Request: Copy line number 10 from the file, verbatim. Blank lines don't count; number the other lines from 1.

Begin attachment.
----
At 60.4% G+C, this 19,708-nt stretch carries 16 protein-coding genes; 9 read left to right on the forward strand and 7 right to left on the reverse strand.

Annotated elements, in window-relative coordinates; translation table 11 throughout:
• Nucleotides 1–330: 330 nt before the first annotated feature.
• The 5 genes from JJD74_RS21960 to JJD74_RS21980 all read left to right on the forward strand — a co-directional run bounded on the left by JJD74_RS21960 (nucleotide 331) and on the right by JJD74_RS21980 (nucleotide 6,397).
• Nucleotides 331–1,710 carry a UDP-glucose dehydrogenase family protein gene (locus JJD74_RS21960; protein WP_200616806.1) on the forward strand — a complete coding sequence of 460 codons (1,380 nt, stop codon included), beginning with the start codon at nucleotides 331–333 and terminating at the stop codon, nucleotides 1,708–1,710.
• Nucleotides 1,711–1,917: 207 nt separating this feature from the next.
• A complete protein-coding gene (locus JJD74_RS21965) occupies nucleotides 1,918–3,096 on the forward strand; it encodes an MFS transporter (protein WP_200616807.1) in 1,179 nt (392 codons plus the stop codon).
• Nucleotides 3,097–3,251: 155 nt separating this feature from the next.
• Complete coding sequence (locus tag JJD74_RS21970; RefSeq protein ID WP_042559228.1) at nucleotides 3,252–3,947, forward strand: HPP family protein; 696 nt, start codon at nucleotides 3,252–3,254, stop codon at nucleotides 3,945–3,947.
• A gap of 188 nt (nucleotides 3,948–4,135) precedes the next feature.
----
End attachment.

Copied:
• A gap of 188 nt (nucleotides 3,948–4,135) precedes the next feature.